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City of Springfield to train 112 students for hazardous material cleanup using EPA grant

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Theresa Bettmann
/
KSMU
The Fairbanks community hub was an abandoned brownfield property in Springfield before it was cleaned up through Brownfields funding.

The Environmental Protection Agency gave the City of Springfield $500,000 to train students to clean up polluted properties in the city. The city says the funds will bring jobs to underserved communities.

Brownfield sites are properties that could be contaminated with hazardous materials like asbestos, mold and lead.

The Brownfield Job Training grant educates workers how to safely clean up these sites, so they can be reused. Springfield has received brownfield grants before, but this year’s check is more than double previous grants. This comes after a federal bipartisan infrastructure law authorized $1.5 billion dollars in federal funding for brownfield programs.

Shannan Beisser, spokesperson for the EPA, says the grant will help the city expand its certification program, hold night classes, and recruit workers from correctional facilities.

“The program is really a win for individuals who are getting a fresh career start, and it’s a win for the community as a whole because they then have a skilled environmental workforce that can do these cleanups,” Beisser told KSMU.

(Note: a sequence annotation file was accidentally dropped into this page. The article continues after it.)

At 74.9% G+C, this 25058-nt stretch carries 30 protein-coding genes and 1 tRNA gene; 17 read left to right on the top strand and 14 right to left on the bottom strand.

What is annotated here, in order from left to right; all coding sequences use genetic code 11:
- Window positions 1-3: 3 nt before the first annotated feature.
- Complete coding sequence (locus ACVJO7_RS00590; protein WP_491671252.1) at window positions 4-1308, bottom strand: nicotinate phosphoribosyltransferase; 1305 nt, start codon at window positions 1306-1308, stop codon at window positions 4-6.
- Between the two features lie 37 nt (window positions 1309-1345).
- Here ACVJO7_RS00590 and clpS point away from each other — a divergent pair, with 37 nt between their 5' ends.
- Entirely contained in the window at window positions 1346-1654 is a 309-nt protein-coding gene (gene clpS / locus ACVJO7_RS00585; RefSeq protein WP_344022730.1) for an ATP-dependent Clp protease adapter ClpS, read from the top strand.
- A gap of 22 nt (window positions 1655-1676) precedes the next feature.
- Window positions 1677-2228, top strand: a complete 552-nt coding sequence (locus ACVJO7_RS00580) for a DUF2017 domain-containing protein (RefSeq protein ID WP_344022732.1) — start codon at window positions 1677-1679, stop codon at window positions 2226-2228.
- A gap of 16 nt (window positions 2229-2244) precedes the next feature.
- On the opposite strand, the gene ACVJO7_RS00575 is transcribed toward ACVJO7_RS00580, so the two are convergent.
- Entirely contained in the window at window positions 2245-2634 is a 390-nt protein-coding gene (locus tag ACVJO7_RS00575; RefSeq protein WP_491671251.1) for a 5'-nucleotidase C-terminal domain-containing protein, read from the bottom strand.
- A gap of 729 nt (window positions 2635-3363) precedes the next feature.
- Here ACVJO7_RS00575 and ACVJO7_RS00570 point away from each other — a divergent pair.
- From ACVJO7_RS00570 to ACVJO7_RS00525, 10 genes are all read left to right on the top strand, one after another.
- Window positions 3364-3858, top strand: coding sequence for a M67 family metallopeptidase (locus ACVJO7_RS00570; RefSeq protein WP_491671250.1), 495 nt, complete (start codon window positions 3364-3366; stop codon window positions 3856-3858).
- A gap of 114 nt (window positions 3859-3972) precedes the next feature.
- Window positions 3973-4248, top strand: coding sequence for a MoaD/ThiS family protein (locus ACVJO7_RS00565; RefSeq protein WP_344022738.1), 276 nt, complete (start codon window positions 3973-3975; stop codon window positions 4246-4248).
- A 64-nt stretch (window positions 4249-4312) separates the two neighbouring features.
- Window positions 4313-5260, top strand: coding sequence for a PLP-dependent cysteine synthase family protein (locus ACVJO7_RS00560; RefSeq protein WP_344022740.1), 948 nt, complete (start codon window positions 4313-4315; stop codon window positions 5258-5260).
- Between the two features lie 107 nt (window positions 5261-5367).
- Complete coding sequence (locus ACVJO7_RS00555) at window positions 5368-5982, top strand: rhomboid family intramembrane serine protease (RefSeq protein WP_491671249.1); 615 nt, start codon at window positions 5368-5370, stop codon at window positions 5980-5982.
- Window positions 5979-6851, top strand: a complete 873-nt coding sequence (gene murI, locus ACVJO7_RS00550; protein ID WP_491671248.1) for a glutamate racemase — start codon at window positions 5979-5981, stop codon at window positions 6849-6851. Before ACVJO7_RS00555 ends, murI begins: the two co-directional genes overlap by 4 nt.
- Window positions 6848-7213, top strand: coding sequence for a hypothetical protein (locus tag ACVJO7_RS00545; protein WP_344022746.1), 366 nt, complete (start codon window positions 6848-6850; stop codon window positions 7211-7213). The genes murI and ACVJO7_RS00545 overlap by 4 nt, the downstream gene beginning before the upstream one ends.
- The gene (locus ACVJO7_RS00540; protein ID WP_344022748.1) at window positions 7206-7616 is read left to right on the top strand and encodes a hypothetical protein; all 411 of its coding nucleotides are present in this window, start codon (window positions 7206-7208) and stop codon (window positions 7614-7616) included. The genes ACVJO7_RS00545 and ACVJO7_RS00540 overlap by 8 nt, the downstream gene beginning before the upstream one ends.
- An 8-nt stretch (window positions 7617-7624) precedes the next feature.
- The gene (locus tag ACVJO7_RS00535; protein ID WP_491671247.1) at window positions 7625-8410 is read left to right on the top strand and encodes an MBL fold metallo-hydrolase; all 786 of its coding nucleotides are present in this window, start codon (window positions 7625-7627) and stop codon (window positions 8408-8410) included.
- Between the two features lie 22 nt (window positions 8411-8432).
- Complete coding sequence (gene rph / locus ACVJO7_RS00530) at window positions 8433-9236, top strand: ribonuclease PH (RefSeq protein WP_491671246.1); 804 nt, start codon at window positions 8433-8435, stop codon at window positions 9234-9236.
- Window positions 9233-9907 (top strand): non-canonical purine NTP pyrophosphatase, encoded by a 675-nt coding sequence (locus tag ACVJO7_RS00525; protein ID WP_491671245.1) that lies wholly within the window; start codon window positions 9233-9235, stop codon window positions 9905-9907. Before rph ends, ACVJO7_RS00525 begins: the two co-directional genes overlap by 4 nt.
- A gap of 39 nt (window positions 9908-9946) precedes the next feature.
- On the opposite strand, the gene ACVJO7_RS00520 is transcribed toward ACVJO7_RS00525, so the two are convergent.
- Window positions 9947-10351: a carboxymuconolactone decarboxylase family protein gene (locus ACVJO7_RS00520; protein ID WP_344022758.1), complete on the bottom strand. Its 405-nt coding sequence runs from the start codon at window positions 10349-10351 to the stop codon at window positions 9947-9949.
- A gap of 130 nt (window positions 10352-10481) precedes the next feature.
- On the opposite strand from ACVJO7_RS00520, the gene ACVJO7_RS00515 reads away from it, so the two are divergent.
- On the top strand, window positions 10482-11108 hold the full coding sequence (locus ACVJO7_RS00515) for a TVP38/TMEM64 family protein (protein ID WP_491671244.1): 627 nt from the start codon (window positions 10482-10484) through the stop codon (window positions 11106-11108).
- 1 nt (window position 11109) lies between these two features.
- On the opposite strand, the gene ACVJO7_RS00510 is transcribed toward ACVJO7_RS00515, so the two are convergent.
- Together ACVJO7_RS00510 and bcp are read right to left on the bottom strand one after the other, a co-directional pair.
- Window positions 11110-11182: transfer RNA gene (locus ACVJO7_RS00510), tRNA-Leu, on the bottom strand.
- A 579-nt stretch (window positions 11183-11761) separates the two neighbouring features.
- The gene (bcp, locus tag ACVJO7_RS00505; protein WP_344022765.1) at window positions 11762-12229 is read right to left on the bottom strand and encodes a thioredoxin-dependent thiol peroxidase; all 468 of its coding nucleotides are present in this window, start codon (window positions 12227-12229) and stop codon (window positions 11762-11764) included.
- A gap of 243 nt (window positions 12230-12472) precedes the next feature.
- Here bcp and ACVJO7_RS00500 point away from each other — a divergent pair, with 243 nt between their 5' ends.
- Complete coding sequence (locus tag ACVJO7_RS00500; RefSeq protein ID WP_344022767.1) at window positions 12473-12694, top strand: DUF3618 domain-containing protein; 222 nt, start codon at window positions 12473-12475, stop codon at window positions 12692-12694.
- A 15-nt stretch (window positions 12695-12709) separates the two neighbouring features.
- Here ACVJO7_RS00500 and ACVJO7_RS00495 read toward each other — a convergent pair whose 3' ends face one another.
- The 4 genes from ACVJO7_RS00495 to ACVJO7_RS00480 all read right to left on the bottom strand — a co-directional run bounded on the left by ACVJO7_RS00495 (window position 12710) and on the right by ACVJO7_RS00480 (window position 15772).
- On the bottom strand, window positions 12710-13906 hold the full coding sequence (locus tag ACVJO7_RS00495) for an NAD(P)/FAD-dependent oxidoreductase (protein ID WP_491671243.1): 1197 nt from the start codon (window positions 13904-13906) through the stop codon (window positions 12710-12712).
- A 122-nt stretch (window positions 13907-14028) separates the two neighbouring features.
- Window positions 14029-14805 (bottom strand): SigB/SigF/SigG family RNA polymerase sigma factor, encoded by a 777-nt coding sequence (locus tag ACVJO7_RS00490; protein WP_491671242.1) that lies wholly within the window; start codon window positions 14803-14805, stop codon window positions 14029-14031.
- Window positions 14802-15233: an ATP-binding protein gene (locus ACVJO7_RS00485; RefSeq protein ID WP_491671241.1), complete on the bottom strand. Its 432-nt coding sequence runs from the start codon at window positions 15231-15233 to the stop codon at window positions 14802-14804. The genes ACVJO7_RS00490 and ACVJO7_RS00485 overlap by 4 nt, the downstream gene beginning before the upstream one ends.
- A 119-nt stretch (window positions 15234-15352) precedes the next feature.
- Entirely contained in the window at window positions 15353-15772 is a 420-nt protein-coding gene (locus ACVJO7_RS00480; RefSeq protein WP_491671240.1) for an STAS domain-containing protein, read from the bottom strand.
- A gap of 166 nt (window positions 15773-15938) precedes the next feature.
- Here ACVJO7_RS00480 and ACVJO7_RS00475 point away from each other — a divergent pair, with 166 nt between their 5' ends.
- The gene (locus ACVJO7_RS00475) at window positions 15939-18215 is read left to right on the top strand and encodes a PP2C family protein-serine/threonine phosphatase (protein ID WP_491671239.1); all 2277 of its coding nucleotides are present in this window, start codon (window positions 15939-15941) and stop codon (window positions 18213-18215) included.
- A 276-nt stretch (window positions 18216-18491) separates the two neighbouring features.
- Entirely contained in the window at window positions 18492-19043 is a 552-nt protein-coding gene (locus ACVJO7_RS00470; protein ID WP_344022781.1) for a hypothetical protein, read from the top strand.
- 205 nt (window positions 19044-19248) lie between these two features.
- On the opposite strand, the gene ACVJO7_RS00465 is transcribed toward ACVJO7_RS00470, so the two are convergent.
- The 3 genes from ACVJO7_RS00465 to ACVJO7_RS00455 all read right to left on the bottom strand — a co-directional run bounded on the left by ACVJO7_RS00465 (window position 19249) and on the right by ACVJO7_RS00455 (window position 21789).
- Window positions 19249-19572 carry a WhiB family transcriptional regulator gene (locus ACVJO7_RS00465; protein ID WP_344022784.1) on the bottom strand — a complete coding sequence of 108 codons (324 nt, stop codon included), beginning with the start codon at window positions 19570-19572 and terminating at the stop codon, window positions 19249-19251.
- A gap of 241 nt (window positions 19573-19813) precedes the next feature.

Katherine Trombetta, Missouri Job Center spokesperson, says the city will use these funds to train 112 students to safely clean up these sites over a three-year period. She also says Springfield plans to put 70 students to work in environmental jobs.

Beisser says Springfield contains roughly 350 brownfield properties, with nearly 100 properties being cleaned up or redeveloped. Seventeen of those have been cleaned up with federal brownfield money.

Those interested in applying for the free job training through the grant can do so here.

Josh Conaway is a graduate of Missouri State University with a B.A. in Political Science and an M.A. in International Affairs. He works as a news reporter and announcer at KSMU. His favorite part of the job is exploring the rich diversity of the Ozarks and meeting people with interesting stories to share. He has a passion for history and running.